Monday, February 27, 2012

NW Author Series: Bill Johnson

A Story is a Promise:  The Essential Elements of Storytelling

Bill Johnson is the office manager and über volunteer for Willamette Writers. He is also a writer, story analyst, and teacher. I've attended Bill's workshops at Willamette Writers annual conference and read his 2000 book on writing, A Story is a Promise: Good Thinks to Know Before You Write that Screenplay, Novel, or Play. So I was looking forward to his presentation for this season's NW Author Series.

It was a lightbulb moment for me. As with riding, the trainer or teacher can repeat an instruction over and over, but until you're ready to grasp and apply it, the information just doesn't sink in. Yesterday, Bill's message (at least the main gist of it) finally sank in for me.

Within the first paragraph of your book and no later than the first page, you must inform the reader what the story is about. The author then fulfills the promise to the reader by telling that story.

Yeah, I know. Duh.

Bill drew a simple illustration to distinguish Story Line from Plot. The Story Line is a straight horizontal line from the beginning to the end of the story. On the left (beginning) is the underlying issue for the main character, on the right is the resolution of that issue. Arcing above the Story Line is the Plot. The Plot Line contains the obstacles the main character must overcome on the way to the story climax and conclusion. For example, the Story Line for the Harry Potter books is Harry's underlying desire to fit in. That is the story that J.K. Rowling promises to tell the reader. The Plot includes Harry's friends and enemies who help and hinder him on the way to his goal.

Bill called it the Dramatic Truth of the main character. The reader can relate the fictional character's underlying need to his or her own real life desires. Whether it is fitting in (Harry Potter), getting unstuck from a past experience (The Kite Runner), overcoming grief (The Lovely Bones), seeking redemption for a father (Star Wars), or desiring a second chance (The Sixth Sense) -- the reader/viewer can identify with these very human desires.

Once the Story Line is established, the role of each secondary and minor character serves to aid or derail the main character's journey. The plot raises the stakes with each obstacle the main character must overcome. Narrative tension is created when the reader internalizes the character's struggles. The reader/viewer experiences a deeper level of feeling with each rising level of obstacle and invests in the outcome of the story.

When introducing the Story Line the author can be blunt (Once upon a time....), but for best results the opening paragraph should raise a question. The reader is intrigued. Just how will the Boy Wizard go about fitting in? By opening with Question ➝ Answer ➝ Question the reader is sucked in. By continuing this format with each chapter the reader remains with the story to the conclusion.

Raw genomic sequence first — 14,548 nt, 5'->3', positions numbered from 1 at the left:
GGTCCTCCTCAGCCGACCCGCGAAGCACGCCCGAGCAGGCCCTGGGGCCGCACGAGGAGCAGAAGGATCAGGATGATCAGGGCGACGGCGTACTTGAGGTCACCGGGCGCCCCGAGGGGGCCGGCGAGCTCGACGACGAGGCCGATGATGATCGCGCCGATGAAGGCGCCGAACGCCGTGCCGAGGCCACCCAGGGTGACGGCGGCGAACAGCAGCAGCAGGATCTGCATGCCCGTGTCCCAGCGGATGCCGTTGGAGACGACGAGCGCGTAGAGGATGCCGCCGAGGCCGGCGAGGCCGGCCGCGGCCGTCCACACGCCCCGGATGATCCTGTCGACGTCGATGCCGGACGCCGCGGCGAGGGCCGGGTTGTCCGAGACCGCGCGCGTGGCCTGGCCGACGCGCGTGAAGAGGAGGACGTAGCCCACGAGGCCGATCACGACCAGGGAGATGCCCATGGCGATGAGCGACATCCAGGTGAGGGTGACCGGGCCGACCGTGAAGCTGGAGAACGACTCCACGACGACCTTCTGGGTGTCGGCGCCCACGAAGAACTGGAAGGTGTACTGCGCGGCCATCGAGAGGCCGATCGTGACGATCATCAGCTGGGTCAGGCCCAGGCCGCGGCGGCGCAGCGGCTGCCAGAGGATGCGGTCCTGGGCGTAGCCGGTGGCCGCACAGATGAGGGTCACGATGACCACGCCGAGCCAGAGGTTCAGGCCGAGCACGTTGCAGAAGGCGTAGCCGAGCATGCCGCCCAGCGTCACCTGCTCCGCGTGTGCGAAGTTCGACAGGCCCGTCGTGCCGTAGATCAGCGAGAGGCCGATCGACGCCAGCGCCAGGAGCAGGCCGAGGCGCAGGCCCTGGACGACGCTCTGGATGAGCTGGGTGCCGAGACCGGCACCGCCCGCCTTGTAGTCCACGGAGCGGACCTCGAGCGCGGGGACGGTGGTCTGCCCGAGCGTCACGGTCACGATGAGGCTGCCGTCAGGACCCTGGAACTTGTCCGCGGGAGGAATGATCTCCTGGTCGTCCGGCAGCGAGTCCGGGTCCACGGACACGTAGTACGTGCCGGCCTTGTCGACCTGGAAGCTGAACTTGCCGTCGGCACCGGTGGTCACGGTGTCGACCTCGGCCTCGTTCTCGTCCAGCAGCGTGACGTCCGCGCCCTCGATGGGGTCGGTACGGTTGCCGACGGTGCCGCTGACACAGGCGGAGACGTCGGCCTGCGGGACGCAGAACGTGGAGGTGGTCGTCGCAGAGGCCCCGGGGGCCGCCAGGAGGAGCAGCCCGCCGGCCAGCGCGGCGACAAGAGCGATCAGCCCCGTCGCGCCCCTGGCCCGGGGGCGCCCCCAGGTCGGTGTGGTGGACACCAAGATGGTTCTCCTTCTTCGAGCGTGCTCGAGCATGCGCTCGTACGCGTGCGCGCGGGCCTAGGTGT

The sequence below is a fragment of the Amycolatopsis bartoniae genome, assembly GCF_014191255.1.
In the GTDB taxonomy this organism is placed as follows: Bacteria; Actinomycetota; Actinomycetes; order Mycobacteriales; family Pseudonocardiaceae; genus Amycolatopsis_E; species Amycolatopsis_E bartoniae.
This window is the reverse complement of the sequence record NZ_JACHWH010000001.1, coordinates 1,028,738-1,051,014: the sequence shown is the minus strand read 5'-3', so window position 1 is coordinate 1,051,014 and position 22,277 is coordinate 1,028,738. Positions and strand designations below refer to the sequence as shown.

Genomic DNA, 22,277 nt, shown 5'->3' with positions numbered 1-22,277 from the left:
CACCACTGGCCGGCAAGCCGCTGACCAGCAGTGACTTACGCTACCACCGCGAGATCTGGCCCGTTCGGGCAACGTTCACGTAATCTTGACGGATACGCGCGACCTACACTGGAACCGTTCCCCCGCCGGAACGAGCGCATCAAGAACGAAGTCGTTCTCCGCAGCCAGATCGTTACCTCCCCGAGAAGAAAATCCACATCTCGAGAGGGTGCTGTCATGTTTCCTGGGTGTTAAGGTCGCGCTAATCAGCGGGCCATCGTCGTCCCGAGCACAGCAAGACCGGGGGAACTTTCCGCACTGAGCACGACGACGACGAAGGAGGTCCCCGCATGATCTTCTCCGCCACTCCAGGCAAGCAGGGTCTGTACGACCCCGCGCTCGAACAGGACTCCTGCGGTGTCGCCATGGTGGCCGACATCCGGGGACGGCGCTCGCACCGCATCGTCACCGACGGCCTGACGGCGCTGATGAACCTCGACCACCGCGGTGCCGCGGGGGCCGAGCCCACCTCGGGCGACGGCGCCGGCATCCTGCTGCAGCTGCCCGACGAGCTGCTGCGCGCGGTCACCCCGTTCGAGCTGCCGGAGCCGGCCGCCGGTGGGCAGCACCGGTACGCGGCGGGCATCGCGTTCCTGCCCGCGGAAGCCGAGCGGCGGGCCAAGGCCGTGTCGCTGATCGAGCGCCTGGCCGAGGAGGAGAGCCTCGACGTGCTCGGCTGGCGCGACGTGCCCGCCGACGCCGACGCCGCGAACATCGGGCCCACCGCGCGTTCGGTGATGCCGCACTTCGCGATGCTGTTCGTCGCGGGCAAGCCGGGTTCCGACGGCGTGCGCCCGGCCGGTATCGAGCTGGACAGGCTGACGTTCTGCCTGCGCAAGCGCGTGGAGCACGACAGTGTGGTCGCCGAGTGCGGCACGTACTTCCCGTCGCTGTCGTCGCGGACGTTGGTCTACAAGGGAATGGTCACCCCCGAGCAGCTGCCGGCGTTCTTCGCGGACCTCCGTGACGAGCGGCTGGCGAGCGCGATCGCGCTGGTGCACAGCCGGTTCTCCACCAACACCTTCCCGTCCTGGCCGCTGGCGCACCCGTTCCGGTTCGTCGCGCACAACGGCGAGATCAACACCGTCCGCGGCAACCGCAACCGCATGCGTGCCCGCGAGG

Bill's new book, A Story is a Promise: The Spirit of Storytelling, is a revision of his previous book that adds a section on Deep Characterization. During the workshop Bill helped attendees practice deep character analysis through meditation. We closed our eyes and visualized our main character sitting with us in a room and let that character tell us his or her underlying desire. (Aha! Penarddyn wants freedom from fear! That's the Story Line for Galactic Empress).

Bill suggested that Story resonates with us because it is a release. Stories embody our own conflicting emotions as depicted by the characters. When the story resonates with the reader the final resolution can provide relief. We intrinsically seem to know when the Story Line is missing, even if we don't consciously know why we stopped reading the book or can't recommend a movie.

As a story analyst and editor, Bill sees so many novels that take pages and pages to get to the real story. The author provides detail about the appearance and back story of the characters, the location, etc., but arrives at the Story Line late (or not at all). As Bill says, "The quicker the storyteller communicates the role of characters and a story's events in fulfilling a story's promise, the more quickly an audience will desire to enter a story's world to experience its promise played out to resolution and fulfillment."

1 comment:

Vaquerogirl said...

I always start with the question; What does the main character want? How will character 'A' help or hinder. Character 'B'?
Add that to the Hero's Journey and wham! Instant plot.
Wish it were that simple though.
My trouble isn't the linear story line, but putting my characters in enough peril to keep the pages turning swiftly.